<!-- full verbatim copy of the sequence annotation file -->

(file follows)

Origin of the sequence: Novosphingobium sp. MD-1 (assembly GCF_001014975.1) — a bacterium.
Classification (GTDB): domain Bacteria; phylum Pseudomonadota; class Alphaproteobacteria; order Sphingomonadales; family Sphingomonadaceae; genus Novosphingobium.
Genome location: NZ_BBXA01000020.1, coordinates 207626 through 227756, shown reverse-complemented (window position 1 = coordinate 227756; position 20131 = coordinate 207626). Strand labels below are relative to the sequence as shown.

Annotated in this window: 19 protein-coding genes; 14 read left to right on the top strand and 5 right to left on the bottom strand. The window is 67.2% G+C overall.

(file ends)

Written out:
Origin of the sequence: Novosphingobium sp. MD-1 (assembly GCF_001014975.1) — a bacterium.
Classification (GTDB): domain Bacteria; phylum Pseudomonadota; class Alphaproteobacteria; order Sphingomonadales; family Sphingomonadaceae; genus Novosphingobium.
Genome location: NZ_BBXA01000020.1, coordinates 207626 through 227756, shown reverse-complemented (window position 1 = coordinate 227756; position 20131 = coordinate 207626). Strand labels below are relative to the sequence as shown.

Annotated in this window: 19 protein-coding genes; 14 read left to right on the top strand and 5 right to left on the bottom strand. The window is 67.2% G+C overall.